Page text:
When you come to the 180 Restaurant & Bar, expect to be treated like family. Owners Brendon MacMahon and Graham Pellerin opened the eatery in 2009 and crafted a menu featuring only the types of dishes they’d want to serve to their loved ones. The North Hampton spot is cozy and casual—a great place to relax for lunch.
Portsmouth chefs reveal their personal menu preferences A LOT OF THOUGHT AND WORK goes into creating a restaurant menu. It must personify the restaurant’s philosophy and stay true to its mission. It should be varied enough to offer a little something for everyone. And, in the best of worlds, it reﬂects the creativity and inspiration of the chef at the helm. So, what are chefs looking forward to putting on their menus this season? We asked some of Portsmouth’s best chefs to reveal their favorite dishes. Here’s what’s cooking.
We crave warm, comfort food as the temperature drops: thick soups, slow-cooked meats, creamy carbs. Maybe it’s our instinct to bulk up to survive the cold weather. Or maybe it’s because it’s dark and miserable outside; we’re dressed in thick layers, and why not indulge? When we get the need, we head to the come-as-you-are, convivial Farm Bar & Grille. Kittery is the fourth location of this local chain, owned by brothers Brad Atkinson and Ryan Cox and their cousin Noah Goldstein. The Farm serves up heaping platters of cozy soul food—instant cures for whatever ails you.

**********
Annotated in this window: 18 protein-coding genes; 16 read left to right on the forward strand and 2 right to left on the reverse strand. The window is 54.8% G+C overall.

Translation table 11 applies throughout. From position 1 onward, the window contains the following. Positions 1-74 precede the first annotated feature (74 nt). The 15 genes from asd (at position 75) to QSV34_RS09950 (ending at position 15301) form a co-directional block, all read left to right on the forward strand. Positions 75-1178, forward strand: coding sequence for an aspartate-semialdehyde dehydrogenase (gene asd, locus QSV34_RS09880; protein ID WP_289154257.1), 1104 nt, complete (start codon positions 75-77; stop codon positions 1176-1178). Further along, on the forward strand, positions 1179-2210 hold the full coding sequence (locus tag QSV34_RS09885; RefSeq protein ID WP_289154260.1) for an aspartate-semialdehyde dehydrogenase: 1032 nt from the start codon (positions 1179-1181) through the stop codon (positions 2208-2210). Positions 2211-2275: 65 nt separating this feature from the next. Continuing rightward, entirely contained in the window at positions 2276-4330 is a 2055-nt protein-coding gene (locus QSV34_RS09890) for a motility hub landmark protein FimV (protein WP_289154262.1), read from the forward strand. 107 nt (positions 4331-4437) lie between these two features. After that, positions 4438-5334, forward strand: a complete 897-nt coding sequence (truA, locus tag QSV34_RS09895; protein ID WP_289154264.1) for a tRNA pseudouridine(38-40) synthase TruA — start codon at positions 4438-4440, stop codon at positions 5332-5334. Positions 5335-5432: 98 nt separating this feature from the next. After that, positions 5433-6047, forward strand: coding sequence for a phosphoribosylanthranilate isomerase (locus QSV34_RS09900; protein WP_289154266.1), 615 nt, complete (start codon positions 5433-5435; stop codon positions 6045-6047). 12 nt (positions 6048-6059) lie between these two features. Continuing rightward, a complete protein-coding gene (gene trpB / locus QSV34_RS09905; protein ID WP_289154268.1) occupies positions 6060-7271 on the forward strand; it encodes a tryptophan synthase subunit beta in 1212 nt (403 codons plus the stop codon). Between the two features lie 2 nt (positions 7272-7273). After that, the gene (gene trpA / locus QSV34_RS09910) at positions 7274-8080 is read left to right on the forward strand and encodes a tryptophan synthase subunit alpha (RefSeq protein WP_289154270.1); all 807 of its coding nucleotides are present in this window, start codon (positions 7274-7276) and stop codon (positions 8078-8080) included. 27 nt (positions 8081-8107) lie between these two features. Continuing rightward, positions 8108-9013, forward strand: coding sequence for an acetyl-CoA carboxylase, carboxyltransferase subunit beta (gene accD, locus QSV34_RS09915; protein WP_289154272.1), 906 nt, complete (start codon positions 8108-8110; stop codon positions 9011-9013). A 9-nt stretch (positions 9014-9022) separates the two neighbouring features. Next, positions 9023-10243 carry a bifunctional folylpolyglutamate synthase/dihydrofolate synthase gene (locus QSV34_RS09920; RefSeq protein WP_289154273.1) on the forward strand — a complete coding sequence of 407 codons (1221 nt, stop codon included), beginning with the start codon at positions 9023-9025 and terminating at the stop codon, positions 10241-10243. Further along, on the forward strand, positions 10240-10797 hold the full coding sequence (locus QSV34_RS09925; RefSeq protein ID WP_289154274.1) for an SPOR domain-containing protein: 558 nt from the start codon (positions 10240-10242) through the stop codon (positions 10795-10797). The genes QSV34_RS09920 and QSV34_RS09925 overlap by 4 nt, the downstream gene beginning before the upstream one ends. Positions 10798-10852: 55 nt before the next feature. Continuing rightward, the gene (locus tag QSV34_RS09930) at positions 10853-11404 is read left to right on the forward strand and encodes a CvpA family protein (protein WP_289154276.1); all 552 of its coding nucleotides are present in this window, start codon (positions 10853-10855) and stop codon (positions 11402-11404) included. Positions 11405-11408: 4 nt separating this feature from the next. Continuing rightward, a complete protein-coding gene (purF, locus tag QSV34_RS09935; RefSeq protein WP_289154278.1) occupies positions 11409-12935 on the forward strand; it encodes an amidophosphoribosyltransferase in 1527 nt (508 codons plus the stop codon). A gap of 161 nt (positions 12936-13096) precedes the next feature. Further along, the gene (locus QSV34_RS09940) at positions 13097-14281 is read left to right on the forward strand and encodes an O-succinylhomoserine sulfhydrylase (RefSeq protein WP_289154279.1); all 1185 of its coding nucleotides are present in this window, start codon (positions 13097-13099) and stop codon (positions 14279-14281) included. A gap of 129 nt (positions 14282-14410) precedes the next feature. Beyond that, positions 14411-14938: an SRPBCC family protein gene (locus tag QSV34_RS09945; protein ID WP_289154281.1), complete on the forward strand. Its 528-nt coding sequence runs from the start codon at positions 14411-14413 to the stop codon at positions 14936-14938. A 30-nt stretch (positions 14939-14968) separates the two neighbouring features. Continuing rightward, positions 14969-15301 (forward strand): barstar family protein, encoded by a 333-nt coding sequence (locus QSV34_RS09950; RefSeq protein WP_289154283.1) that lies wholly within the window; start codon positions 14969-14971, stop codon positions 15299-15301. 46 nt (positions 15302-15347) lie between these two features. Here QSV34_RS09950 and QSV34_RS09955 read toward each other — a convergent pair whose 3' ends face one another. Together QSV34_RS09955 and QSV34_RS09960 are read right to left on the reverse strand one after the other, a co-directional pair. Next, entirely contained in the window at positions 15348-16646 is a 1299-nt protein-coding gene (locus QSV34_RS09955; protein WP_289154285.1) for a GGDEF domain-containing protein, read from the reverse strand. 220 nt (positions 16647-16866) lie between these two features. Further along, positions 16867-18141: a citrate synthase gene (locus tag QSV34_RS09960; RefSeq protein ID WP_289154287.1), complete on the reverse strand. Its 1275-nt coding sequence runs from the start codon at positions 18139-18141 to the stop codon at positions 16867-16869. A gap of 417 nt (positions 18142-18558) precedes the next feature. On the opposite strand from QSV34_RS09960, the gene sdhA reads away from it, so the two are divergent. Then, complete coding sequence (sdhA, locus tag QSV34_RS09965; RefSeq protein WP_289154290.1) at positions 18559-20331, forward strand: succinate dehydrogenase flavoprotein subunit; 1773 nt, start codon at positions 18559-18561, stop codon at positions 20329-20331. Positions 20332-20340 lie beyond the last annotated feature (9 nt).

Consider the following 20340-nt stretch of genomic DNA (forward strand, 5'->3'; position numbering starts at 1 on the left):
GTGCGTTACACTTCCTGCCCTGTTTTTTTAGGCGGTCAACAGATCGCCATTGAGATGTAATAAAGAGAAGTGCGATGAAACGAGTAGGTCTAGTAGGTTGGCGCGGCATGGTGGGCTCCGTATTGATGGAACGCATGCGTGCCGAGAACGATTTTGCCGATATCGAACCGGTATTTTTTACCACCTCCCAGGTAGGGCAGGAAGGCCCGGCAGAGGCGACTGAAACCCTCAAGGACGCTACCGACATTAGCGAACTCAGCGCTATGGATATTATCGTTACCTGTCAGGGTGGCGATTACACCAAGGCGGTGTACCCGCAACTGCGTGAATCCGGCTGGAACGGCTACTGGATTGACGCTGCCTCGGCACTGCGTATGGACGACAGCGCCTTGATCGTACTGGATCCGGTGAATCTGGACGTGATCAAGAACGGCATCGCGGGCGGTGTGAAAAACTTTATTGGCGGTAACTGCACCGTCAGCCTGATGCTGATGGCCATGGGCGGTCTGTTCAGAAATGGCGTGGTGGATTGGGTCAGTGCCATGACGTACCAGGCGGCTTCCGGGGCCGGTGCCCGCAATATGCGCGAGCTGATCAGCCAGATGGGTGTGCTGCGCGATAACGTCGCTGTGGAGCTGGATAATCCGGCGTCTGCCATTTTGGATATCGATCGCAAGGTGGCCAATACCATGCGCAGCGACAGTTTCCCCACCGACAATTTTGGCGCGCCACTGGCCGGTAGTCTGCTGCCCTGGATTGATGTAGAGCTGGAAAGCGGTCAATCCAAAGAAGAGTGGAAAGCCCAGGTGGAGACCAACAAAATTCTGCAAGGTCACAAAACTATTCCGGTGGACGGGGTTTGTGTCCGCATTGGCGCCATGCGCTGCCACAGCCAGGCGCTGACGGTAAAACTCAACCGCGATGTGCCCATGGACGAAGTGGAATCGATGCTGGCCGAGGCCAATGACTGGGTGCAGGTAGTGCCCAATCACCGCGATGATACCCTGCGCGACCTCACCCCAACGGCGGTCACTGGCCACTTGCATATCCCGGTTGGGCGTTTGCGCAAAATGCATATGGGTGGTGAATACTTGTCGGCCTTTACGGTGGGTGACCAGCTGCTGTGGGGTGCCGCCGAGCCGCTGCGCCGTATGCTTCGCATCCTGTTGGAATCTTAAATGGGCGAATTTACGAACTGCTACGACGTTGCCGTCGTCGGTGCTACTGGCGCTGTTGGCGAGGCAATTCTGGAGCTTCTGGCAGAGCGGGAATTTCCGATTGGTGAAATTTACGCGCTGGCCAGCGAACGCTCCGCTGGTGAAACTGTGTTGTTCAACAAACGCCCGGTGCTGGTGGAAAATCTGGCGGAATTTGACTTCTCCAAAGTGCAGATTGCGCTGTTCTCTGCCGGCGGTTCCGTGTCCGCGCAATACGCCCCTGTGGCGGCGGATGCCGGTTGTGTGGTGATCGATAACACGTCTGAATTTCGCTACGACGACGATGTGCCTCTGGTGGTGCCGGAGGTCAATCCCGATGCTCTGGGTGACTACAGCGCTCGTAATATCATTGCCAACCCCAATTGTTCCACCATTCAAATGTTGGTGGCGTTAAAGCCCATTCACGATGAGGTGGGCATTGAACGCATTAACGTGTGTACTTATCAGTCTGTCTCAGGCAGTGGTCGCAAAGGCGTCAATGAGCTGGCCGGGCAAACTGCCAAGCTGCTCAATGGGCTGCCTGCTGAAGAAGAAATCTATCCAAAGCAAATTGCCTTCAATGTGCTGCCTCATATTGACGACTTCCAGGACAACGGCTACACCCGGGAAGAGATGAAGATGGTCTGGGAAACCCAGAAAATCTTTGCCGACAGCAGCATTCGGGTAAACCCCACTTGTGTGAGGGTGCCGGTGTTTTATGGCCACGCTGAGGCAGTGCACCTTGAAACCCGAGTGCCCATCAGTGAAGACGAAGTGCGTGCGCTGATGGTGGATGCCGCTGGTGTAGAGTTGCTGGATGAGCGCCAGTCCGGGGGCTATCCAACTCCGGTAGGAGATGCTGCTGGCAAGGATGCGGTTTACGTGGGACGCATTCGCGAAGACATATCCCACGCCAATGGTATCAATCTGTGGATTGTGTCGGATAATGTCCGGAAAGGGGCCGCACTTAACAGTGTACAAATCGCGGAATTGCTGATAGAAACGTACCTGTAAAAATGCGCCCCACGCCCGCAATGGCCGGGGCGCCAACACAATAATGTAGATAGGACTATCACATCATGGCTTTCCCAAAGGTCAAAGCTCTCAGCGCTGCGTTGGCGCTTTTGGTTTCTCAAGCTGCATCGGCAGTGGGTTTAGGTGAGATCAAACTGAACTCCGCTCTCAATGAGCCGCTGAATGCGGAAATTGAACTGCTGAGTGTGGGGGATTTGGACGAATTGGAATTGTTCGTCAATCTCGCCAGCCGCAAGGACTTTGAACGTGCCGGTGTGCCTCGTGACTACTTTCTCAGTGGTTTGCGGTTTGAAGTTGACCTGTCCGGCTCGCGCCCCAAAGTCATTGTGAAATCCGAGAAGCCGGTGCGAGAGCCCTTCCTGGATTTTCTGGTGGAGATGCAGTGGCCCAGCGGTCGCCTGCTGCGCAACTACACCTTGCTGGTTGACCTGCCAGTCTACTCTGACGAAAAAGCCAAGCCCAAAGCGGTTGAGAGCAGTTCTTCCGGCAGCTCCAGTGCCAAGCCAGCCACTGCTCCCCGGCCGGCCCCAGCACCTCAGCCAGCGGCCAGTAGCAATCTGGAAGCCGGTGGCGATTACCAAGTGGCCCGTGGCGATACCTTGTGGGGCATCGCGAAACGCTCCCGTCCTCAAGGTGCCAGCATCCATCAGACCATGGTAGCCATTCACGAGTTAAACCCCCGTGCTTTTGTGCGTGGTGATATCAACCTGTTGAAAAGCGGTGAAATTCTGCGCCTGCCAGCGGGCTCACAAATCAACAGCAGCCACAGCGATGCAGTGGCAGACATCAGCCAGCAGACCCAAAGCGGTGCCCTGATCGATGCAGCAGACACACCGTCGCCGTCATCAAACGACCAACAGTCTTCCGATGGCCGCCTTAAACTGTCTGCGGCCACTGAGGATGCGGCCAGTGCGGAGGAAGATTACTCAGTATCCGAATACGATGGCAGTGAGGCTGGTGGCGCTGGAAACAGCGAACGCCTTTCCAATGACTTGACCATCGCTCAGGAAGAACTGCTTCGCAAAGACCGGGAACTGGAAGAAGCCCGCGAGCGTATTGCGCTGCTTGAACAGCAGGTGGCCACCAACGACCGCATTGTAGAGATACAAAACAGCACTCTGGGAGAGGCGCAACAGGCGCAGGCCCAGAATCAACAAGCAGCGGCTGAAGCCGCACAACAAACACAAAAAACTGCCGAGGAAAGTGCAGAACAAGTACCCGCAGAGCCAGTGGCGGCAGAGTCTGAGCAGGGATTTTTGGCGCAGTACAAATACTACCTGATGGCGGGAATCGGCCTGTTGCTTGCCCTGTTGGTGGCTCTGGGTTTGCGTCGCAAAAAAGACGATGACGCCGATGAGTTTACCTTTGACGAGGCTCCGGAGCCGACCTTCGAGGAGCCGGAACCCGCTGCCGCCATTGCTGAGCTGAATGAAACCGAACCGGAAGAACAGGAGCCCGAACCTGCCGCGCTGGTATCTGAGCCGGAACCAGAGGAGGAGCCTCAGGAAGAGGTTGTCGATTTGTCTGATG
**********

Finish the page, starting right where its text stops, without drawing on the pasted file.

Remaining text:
We’d been missing out. That was our thinking on our ﬁrst visit to this upstairs, upscale Greek-inspired restaurant in Hampton, New Hampshire. The vibe was lively and contemporary, the service was warm and friendly, and the food was seriously good. Why hadn’t we been here before (and often)?
By uniting favorite ﬂavors from China, India, Malaysia, and Thailand, Green Elephant proves that great food knows no borders; and by serving a wholly vegetarian menu, it demonstrates how indulgence and gratiﬁcation go hand in hand with health and compassion.
The quaint Seacoast town of Newmarket, New Hampshire, runs along the banks of the Lamprey River and Great Bay. New businesses found their home in the community’s historical textile mills, and a ride along the Route 108 corridor will lead you to a charming waterfront view. The downtown area has plenty of options for breakfast, lunch, and dinner—whether you’re on the go or looking to stay a while.